I had the opportunity to discuss the topic with Brent Adamson, researcher, speaker and author of 2 best-selling books that changed the world of sales: 'The Challenger Sale' and 'The Challenger Customer'.
Despite their dynamic nature, selling is a profession with a high concentration of scripted behaviours: in other words, when selling it's very easy to adopt similar and repetitive behaviours in totally different situations.
Fortunately, there is a way to notice when you are using scripted behaviours that are not functional to your objective.
It just takes training and discipline...
A few weeks ago I wrote about the problem that many salespeople are facing because nowadays we're exposed to way more knowledge.
When used well, more knowledge generates more expertise but this expertise has a downside too.
In fact, it can lead us to block novelty and change.
So what can we do to protect from this issue?
In the last decade the amount of resources available has literally changed our job, making it a profession like all the others.
Becoming a professional means becoming an expert, but expertise exposes us to a risk.
And this risk should be mitigated with proper actions, for the sake of our careers.
A few weeks ago I talked about 'Demo Pressure' and how to do avoid it.
The most effective antidote is to organize a 2-steps Demo (with the first one being a Discovery) and schedule the 2 steps at a certain distance so to increase your effectiveness.
But, why is it so important to take days between the 2 steps?
Well, the reason lies in our brain and in the way we work.
If you sell software for a living, you receive lot of demo requests.
I'm sure that you often talk to people who want to skip the discovery and go straight to the demo.
When this happens, the sale becomes more difficult and is severely compromised.
But, how do you avoid this pressure?
How should you act so you don't upset the prospect and get discovery anyway?
A few months ago I wrote an article and recorded a podcast about discounting.
I focused on what happens when you discount, describing its financial impact with a simple example.
Over the past few weeks however, I realized that the knowledge we salespeople have about the effects of discounting on corporate profits (and other) is extremely poor.
This is precisely why I decided to talk to a specialist.
I had the pleasure of interviewing Alessandro Monti, Dean of Marketing, Sales & Retail Faculty at CBS International Business School in Cologne to discuss about the topic.
In the last two years we went through several changes, especially in sales.
It seems we're living a situation of constant uncertainty, which makes it increasingly difficult to close sales and get accurate commitments from customers.
But how to close a sale in such an uncertain time?
What can be helpful?
I talked about this with James Muir, sales trainer, speaker and author of the best book on sales closing ever - 'The Perfect Close'.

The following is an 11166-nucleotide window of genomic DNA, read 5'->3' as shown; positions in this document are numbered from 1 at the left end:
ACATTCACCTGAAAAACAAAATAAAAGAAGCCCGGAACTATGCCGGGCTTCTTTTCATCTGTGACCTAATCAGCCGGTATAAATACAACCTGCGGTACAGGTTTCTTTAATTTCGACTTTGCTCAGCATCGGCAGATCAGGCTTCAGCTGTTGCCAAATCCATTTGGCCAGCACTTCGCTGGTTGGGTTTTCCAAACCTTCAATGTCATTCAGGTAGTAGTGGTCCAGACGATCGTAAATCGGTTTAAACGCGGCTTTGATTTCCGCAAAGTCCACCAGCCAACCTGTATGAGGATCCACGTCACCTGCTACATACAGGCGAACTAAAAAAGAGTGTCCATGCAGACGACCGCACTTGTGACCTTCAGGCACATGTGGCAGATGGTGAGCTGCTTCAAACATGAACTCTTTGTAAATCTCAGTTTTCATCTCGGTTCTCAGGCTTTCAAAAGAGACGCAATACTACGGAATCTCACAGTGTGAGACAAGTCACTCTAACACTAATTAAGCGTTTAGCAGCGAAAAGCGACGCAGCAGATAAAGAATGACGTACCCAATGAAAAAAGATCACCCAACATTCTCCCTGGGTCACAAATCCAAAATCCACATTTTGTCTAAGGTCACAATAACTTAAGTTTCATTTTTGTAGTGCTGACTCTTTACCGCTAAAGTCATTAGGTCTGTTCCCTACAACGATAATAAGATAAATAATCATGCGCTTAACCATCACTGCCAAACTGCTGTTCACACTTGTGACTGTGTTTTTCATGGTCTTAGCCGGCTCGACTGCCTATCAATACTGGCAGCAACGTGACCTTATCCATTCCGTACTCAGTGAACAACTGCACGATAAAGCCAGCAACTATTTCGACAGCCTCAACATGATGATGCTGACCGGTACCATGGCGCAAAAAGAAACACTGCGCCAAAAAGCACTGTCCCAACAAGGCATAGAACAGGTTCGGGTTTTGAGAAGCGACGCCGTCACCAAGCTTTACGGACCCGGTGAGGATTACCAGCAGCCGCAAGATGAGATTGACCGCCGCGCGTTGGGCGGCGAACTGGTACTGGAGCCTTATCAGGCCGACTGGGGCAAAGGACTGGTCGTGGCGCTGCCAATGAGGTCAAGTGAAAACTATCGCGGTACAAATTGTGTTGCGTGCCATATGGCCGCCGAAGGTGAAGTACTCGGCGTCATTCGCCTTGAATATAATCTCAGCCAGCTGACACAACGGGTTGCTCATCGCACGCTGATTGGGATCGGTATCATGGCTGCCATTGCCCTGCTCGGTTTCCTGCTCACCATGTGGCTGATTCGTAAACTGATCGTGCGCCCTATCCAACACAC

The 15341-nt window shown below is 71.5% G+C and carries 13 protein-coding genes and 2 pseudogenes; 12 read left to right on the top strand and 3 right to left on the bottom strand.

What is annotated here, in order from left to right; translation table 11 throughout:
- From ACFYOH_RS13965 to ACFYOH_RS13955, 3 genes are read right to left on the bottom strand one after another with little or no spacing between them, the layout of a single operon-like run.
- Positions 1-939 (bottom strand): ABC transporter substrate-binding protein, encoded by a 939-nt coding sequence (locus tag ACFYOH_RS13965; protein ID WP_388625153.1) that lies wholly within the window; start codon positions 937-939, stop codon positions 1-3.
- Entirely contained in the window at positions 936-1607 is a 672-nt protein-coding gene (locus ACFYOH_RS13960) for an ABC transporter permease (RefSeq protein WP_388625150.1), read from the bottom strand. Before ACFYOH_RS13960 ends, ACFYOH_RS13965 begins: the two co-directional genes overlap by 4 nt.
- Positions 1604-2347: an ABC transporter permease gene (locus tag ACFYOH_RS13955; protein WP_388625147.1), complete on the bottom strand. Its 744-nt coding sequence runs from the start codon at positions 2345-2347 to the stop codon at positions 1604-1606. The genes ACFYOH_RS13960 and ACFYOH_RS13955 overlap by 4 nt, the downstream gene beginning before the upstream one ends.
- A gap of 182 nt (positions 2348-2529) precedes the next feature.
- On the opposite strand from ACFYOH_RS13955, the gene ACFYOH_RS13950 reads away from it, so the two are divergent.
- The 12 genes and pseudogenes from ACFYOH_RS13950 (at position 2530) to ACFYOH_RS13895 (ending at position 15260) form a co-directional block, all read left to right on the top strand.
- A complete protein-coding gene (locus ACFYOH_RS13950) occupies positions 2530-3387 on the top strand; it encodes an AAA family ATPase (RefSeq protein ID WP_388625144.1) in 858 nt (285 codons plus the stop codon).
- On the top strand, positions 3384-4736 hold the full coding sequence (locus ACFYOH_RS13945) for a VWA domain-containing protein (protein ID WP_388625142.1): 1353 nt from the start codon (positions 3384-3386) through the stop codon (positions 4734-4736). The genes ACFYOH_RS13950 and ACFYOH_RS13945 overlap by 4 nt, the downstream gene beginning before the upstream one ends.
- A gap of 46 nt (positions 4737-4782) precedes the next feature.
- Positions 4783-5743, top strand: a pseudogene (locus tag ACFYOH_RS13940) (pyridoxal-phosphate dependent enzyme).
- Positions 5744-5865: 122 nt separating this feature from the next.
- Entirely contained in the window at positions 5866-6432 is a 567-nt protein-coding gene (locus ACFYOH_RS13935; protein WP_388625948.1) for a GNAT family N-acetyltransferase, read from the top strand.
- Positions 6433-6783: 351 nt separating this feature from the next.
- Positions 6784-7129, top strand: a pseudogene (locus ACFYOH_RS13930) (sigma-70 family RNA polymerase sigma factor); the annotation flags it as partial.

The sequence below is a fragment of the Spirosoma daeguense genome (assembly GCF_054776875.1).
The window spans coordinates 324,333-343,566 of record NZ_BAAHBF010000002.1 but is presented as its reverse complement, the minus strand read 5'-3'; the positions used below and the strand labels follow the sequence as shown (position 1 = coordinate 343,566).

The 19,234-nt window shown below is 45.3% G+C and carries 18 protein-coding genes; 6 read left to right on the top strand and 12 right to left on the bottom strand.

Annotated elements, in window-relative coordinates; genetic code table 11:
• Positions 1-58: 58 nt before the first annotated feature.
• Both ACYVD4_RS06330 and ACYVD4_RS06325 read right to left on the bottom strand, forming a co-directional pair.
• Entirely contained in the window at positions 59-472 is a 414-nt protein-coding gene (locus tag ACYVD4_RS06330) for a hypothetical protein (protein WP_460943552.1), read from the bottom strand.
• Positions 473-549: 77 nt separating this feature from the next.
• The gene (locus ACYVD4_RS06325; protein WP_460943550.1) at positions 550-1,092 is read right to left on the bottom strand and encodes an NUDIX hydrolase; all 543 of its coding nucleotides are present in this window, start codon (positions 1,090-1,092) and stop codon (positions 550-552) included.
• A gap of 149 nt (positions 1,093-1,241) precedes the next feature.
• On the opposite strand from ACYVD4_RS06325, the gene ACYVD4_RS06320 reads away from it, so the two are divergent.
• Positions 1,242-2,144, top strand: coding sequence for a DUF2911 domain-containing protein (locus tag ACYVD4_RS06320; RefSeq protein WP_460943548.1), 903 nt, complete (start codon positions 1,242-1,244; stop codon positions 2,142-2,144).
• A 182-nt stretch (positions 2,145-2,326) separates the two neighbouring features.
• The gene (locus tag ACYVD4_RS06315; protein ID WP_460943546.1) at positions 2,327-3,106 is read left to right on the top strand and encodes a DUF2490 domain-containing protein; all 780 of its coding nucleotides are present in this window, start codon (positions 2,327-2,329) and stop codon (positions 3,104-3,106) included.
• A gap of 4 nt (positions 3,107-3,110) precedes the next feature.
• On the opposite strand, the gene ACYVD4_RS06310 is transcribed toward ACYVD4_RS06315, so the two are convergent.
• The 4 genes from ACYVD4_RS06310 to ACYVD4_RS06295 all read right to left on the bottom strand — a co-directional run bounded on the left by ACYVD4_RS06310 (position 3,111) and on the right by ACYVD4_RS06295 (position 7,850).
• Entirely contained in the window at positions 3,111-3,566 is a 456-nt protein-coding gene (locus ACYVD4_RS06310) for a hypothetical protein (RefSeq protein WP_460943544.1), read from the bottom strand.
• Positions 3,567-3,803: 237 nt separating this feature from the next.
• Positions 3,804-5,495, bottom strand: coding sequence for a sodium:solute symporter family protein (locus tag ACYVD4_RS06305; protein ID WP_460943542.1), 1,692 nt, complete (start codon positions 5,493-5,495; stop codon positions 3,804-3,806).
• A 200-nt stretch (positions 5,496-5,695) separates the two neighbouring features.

In 2016 David Brock (CEO of Partners in Excellence and author of 'Sales Manager Survival Guide') wrote an interesting and counterintuitive article.
According to David, the SDR/BDR model was not a fit for complex sales and it needed to be revised.
Three years later, that article is still more relevant than the day it was written: this is why I decided to explore the topic with David trying to understand why he came up with a different, out-of-chorus point of view.
Sales Negotiation deserves more space in the training industry.
There are many books and resources on Negotiation, each with a different focus: Legal Negotiation, Hostage Negotiation, Purchase Negotiation... but there are only 3 on Sales Negotiation.
Patrick Tinney is one of the few authors who delved into it in his book 'Unlocking Yes,' one of my favourite texts.
Furthermore, he's one of the few who believes companies and people should invest more in the development of Sales Negotiation - because it is totally different from all others.
I had a chance to interview him, talk about his books and explore this and other concepts in this podcast - enjoy!
As I said a few weeks ago, one of the most important consequences we're living is the shift from selling to evangelizing.
This shift generates another one, namely the shift from persuasion to influence.
What does it mean for us of and how does it influence the sales training industry?
The Risk of Inaction is one of the strongest sales levers: it can help you solve your customer's problems more effectively and to speed up your sales cycle.
Nevertheless you should manage it carefully, otherwise you run the risk of jeopardising your performance...
Should you offer a discount or not? And if yes, when?
What kind of events trigger a discount?
These are all fair questions, but have you ever wondered what happens to your company's margins when you offer a discount?
Even 10% discount can make a difference....
Objections handling is a mix of skills: listening, questioning and negotiating (for example).
However, there's one skill in particular you should possess: that of isolate and manage it as a separate entity.
How to do this in the most practical and natural way?